Brand Logos: The Good, the Bad, and the Ugly

    by Rachel Sprung

    Date

    July 5, 2012 at 9:00 AM

    logosintroductory3

    When it comes to your business' branding strategy, establishing your company's logo is one of the most critical tasks. Your logo will be pervasive throughout all of your marketing campaigns, and it's one of the most prominent branding elements that people will think of when someone mentions your company. Your brand's logo should be memorable, versatile, and consistent, all the while giving your audience a sense of what your brand is all about. Unfortunately, many companies haven't exactly done a great job of keeping those goals in mind when establishing their logo, learning the hard way what it takes to create a positive brand experience through their logo.

    Not sure what it takes to create a killer brand logo? To give you a better idea, here are 10 companies that have either failed or flourished in the logo department.

    KFC's Unique Logo Redesign & Launch

    In 2006, Kentucky Fried Chicken (KFC) launched a new logo, changing the Colonel's appearance so he was pictured with a new, red apron. This was a big deal for the company, as its logo hadn't been changed in over a decade. So why did they make the decision to revamp their logo? They wanted the image of the Colonel to be clearer and more energizing. The new, rejuvenated logo demonstrated an excitement and readiness to cook and serve.

    Even better, KFC launched its new logo with the help of a HubSpot customer, Synergy Events, who constructed the logo from 65,000 1-foot-square tiles laid out in the Mojave desert, which can be seen from space. 

    clients kfc 3 1

    Gap's Logo Redesign Disaster

    In 2010, Gap decided it wanted to change its logo into a more modern version and abruptly announced a new logo. The clothing company was greeted by backlash from thousands of angry customers in social media, who were attached to the recognizable blue box with 'GAP' written in the center. For Gap, the saying, "if it ain't broke, don't fix it" would've been sound advice. Its customers were already loyal to the original logo.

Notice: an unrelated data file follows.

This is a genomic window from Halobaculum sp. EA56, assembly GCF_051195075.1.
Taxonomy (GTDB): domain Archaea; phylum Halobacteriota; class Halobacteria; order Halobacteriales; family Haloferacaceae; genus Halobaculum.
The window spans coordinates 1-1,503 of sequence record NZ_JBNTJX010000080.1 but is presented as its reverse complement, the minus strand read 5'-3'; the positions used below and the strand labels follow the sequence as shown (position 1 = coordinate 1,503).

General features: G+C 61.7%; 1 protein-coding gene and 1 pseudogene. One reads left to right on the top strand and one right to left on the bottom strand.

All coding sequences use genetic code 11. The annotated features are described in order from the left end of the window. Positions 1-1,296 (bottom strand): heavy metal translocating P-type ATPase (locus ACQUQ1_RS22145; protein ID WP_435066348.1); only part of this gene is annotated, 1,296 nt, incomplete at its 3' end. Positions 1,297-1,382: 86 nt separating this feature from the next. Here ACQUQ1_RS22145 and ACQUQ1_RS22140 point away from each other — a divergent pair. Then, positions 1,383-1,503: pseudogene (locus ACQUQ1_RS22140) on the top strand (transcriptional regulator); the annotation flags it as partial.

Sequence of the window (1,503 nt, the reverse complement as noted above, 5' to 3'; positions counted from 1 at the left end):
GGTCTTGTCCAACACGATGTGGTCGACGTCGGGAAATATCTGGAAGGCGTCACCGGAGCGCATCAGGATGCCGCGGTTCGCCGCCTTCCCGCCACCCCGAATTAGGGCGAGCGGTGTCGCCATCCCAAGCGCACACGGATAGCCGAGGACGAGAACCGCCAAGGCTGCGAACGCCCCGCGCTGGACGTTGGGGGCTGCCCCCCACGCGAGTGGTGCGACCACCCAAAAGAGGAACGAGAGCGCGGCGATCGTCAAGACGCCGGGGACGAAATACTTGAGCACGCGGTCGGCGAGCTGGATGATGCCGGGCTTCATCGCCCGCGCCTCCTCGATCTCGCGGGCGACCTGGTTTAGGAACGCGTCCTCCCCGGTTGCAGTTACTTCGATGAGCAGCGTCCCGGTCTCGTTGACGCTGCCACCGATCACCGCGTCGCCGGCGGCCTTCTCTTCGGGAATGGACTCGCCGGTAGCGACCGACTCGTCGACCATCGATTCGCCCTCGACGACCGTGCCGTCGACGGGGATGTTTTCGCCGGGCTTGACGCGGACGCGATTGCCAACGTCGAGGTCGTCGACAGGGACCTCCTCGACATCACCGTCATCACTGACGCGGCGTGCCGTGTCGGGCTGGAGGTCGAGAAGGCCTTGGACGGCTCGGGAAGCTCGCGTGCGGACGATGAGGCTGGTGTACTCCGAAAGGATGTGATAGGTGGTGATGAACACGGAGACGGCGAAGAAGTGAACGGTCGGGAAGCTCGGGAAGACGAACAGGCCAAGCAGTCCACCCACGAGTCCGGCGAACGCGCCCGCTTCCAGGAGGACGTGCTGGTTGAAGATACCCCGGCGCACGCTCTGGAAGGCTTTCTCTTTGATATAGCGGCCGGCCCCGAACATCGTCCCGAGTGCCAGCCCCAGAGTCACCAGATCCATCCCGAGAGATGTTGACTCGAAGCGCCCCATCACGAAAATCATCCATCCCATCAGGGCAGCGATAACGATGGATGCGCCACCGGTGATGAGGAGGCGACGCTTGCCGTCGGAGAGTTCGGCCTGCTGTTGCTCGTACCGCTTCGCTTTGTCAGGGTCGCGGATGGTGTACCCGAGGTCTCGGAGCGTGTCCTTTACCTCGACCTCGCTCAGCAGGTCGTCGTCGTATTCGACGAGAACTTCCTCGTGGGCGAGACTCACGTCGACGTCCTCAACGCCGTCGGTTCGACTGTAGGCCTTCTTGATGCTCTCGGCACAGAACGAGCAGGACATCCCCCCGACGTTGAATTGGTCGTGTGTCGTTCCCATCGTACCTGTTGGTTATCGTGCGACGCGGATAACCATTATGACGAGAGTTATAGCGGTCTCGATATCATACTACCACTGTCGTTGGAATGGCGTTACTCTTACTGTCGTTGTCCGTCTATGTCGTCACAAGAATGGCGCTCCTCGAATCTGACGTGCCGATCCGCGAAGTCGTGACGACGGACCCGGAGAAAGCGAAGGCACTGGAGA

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    As marketers, it's important to include your customers in important decisions like changing your logo. Setting up a focus group can help companies view things from their customers; perspective and make more educated decisions. If Gap had taken some of these steps, they might have avoided the social media backlash.

    Apple's Perfect Logo Rebrand

    Today, we think of the Apple logo as a simple but sleek design, representative of the Apple brand. But it wasn't always that way. The logo originally had a picture of Isaac Newton sitting under an apple tree. Eventually, it was changed into a rainbow picture of an apple. And finally, it changed into the logo we know and love today.

    apple

    Apple is often the model for a great brand experience. The logo demonstrates something that every company wants to convey: simple, inviting, and beautiful. All of the Apple products focus on giving its customers a great experience through a sleek interface.

    Google's Successful Rebellion Against Logo Design Best Practices

    Surprisingly, the Google logo actually goes against a few standard branding rules. It uses colors that seem to clash with each other. There is a slight drop shadow, which is something logos aren't supposed to have. It even uses a serif font, which is hardly unique, and very rare for a logo to have.

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    That being said, the rest of Google's applications have fantastic branding, and they really demonstrate what each different Google product means. Furthermore, the different logos closely resemble each other, so it is recognizable that they are all part of the same company:

    google products services resized 600

    PIXAR's "Out of the Box" Brand Alignment